COLD DAY IN HELL - Richard Hawke

Review Written By
Karen Chisholm

Fans of wise cracking, hard men with hearts of gold style Private Investigators are going to be very pleased to catch up with Fritz Malone in Richard Hawke's second book COLD DAY IN HELL.

Set in New York, COLD DAY IN HELL opens up with famous late-night TV star, Marshall Fox on trial for two grisly murders. Fritz Malone could care less about the trial, but when one of Fox's former lovers is murdered in her apartment using a signature piece from the first two murders, Malone gets interested. Firstly because this killing is just across the street from Malone's girlfriend Margo, and secondly because he knew Robin Burrell was scared - she'd spoken to him twice about threats she had been receiving.

The NYPD were convinced that Fox was the guilty party in the first two murders, but Malone finds himself teamed up with them trying to work out if the Burrell killing is a copycat, or is the wrong man on trial. Digging around in Fox's past discovers an unexpected secret life for this down home, happy go lucky cowboy figure.

COLD DAY IN HELL is set, obviously, in New York, and Malone is a very New York - been there, done that, seen it all - lone wolf type of guy, with just enough contacts on the dark side to do what has to be done. His relationship with Margo is long-term but they rub up against each other, just like many other long-term couples. Whilst Malone is very much the wise cracking PI with a conscience and a heart of gold, luckily that characterisation stops just short of being sanctimonious and is no where near as cliched and, frankly, annoying, as it can be.

The book uses an interesting 3 act kind of layout, with the central act going back to the lead up to the murders after a bit of a cliffhanger at the end of the first act. That method worked in this example, raising the temperature whilst you wondered what the outcome of the cliff hanger would be, and keeping the pace of the book moving whilst filling in the back story. The inclusion of NYPD officers spread the focus. In particular Megan Lamb, just returned to duty after the murder of her life partner, she's struggling with the guilt and her mixed feelings about killing Helen's murderer. This gave the whole story less of a self-involved, self-obsessed, Private Investigator against the world feeling and added another level of interest and, whilst Megan is, in her own way self-obsessed and self-involved, the reasons for that are different / more reflective.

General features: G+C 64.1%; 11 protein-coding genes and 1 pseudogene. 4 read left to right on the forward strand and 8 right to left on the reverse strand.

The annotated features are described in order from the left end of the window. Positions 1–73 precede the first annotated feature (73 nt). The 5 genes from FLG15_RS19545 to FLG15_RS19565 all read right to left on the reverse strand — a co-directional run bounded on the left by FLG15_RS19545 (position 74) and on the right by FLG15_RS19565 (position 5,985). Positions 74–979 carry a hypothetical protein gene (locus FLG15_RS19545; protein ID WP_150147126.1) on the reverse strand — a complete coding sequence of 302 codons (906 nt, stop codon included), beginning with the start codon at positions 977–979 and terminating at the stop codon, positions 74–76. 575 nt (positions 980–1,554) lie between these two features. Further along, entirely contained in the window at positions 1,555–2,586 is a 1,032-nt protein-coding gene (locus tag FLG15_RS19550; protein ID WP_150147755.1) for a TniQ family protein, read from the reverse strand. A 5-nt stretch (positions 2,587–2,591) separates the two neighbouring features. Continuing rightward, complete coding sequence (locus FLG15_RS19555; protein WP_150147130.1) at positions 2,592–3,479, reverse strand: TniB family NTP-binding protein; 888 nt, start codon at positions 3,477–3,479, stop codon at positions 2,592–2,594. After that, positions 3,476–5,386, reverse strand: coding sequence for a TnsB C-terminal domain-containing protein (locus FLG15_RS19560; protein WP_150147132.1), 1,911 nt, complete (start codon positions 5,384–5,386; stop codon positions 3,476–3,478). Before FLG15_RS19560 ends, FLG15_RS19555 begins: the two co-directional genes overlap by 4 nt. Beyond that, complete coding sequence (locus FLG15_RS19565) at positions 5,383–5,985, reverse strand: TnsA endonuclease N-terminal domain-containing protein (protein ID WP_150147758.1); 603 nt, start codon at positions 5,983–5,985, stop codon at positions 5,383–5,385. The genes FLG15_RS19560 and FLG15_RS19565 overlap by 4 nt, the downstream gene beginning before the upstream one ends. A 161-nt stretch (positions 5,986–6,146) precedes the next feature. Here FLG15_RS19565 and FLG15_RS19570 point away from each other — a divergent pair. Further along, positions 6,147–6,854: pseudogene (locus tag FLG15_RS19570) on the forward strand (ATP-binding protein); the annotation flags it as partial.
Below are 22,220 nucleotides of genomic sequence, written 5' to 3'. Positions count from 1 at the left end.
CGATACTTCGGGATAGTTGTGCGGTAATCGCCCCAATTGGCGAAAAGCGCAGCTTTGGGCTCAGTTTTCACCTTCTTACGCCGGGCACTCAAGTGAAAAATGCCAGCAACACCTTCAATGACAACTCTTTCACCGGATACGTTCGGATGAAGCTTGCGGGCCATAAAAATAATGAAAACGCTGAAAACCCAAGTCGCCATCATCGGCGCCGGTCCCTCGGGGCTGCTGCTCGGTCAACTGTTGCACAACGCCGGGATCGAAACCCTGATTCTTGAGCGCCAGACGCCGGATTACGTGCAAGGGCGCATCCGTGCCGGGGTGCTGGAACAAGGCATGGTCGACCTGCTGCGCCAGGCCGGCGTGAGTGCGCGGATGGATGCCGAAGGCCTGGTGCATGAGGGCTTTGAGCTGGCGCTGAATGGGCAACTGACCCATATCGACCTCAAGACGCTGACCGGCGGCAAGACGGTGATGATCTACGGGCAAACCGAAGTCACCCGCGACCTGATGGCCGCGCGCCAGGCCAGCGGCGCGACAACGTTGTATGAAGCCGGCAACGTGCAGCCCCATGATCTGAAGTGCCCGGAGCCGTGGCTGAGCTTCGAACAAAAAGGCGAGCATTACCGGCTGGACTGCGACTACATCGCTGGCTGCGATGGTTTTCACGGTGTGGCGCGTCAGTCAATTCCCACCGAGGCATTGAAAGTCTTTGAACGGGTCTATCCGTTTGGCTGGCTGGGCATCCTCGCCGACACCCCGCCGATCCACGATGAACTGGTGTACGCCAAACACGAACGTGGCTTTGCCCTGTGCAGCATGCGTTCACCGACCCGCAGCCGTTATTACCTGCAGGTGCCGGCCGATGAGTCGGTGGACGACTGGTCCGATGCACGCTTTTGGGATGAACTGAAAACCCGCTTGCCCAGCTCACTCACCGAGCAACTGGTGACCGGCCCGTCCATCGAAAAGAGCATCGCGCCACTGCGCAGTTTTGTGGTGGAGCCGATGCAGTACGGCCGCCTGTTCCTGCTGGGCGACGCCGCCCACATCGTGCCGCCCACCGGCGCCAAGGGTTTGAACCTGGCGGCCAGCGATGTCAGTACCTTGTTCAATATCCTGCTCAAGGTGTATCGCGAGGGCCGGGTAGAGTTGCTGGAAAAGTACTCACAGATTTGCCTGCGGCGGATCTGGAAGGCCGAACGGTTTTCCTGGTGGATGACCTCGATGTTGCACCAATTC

Whilst not normally being much of a fan of that lone wolf style of PI, in COLD DAY IN HELL, it worked. Sure there's a lot of rushing around waving guns in the air, which bores this reader rigid, but the character of Fritz is just human enough to be interesting, the layout of the book was unusual and thus engaging, and the inclusion of focus on people other than just Fritz opened the whole story out, creating an interesting, enjoyable book. 

Year of Publication
Book Number (in series)

In the stew and dazzle of New York City, savvy, irreverent Fritz Malone–who Susan Isaacs called “the perfect balance of noir P.I. and decent guy”–is embroiled in a string of grisly murders that drags him behind the lurid headlines into the tangled affairs of some the city’s most beautiful people and their ugly truths.

When two women linked with charismatic late-night TV personality Marshall Fox are found brutally slain in Central Park, Fox becomes the prime suspect and is charged with the murders. At the tabloid trial, one of Fox’s ex-lovers, Robin Burrell, is called to testify–and is instantly thrust into the media’s harsh spotlight. Shaken by a subsequent onslaught of hate mail, Robin goes to Fritz Malone for help. Malone has barely begun to investigate when Robin is found sadistically murdered in her Upper West Side brownstone, hands and feet shackled and a shard of mirror protruding from her neck. 

But it’s another gory detail that confounds both Malone and Megan Lamb, the troubled NYPD detective officially assigned to the case. Though Fox is in custody the third victim’s right hand has been placed over her heart and pinned with a four-inch nail, just as in the killings he’s accused of. Is this a copycat murder, or is the wrong man on trial? 

Teaming up with Detective Lamb, Malone delves deeper into Fox’s past, unpeeling the layers of the media darling’s secret life and developing an ever-increasing list of suspects for Robin’s murder. When yet another body turns up in Central Park, the message is clear: Get too close to Fox and get ready to die. 

And Malone is getting too close.

Review COLD DAY IN HELL - Richard Hawke
Karen Chisholm
Friday, October 12, 2007

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